When stressed couples need each other's support


Having one stressed out working spouse at home can challenge the entire family – what happens when that stress doubles in a two income household? Work stress and the two income family are two trends going hand in hand in the US which could potential impact work and home.

A study from Wayne Hochwarter, the Jim Moran Professor of Business Administration in the Florida State University College of Business, looks at the times-2 daily stress in the lives of working spouses. “Given that a lack of support from one’s spouse represents a major cause of both divorce and career derailment, this research is needed to address issues that affect both home and work,” explained Hochwarter.

Over 400 working couples of all types participated. For those who reported high stress, but strong support, they experience the following:
- 50% higher satisfaction with marriage
- 33% higher likelihood of positive co-worker relationships
- 30% lower likelihood of guilt for home neglect
- 25% higher concentration level at work
- 25% higher likelihood of quality time with kids
- 20% higher rates of career satisfaction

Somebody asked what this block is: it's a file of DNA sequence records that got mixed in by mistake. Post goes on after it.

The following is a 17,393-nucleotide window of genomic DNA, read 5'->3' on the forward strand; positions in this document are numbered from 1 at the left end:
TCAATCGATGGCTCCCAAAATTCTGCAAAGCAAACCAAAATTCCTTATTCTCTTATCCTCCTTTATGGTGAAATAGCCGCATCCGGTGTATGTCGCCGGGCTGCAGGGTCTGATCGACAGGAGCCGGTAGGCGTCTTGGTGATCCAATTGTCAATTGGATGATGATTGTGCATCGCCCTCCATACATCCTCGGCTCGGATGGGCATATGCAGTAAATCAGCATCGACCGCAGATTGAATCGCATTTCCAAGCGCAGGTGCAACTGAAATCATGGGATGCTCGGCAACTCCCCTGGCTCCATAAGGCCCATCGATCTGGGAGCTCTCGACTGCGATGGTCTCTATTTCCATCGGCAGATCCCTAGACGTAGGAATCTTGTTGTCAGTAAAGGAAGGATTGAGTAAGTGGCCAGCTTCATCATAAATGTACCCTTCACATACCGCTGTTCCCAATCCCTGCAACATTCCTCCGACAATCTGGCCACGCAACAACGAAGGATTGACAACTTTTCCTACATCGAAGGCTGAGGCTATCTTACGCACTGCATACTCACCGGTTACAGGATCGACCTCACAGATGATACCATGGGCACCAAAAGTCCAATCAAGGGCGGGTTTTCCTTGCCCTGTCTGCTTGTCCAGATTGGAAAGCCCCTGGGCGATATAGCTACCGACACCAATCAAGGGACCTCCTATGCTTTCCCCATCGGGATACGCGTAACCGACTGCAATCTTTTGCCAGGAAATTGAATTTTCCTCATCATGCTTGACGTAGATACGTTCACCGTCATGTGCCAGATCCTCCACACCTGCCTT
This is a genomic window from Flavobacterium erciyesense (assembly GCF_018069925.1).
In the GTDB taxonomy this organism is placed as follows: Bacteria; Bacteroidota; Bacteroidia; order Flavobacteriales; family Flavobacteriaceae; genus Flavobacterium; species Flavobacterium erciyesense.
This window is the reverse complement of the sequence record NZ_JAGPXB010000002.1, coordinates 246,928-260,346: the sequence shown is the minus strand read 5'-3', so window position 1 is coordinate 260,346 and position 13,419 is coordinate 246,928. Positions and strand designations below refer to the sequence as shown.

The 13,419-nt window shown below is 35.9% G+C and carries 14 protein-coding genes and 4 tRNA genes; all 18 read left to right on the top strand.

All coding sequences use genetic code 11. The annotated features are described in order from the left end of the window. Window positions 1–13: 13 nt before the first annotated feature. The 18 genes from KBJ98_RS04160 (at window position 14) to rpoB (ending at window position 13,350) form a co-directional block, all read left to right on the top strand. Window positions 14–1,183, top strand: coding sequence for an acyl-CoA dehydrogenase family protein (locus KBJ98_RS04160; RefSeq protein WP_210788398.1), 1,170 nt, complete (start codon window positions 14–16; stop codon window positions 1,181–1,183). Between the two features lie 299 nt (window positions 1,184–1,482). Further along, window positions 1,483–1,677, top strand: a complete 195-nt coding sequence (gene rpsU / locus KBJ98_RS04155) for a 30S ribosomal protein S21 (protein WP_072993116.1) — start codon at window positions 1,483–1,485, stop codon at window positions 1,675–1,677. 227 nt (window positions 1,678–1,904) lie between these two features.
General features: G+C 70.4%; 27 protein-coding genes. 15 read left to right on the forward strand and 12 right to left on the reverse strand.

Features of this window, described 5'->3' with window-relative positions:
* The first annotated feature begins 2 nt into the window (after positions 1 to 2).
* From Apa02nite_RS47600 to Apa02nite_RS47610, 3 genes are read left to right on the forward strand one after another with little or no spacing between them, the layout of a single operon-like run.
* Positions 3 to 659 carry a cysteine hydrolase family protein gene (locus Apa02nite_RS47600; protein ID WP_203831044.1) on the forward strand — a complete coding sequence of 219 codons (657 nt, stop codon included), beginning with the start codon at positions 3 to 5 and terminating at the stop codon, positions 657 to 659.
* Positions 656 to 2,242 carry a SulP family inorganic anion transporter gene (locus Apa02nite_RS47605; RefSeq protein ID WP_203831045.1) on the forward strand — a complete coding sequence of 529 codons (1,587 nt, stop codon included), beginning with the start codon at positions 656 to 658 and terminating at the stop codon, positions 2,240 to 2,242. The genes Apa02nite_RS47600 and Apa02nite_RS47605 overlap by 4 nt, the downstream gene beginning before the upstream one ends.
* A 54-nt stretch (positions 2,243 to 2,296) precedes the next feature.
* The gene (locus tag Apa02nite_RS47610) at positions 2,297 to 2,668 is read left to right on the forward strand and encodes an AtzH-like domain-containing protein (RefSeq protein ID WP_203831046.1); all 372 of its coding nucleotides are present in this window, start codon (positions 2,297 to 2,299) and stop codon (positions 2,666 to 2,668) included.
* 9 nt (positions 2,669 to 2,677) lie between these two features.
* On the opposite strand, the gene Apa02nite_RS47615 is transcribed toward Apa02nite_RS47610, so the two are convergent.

The type of support that had a meaningful and far-reaching effect included awareness of the other spouse’s daily work demands, not “forcing” support from the other partner, understanding that communication must remain open regardless of circumstances, recognizing that distancing oneself from the family is counter-productive, not unloading tons of work complaints on the family, not competing with the spouse, and not keeping tab on who is getting and who is giving.

“Most important, though, was the ability for a spouse to offer support on days when he or she needs it just as much,” Hochwarter noted. “In many cases, both return home from work stressed. Generating the mental and emotional resources needed to help when your own tank is empty is often difficult.”

Source: Florida State University, MedicalNewsToday


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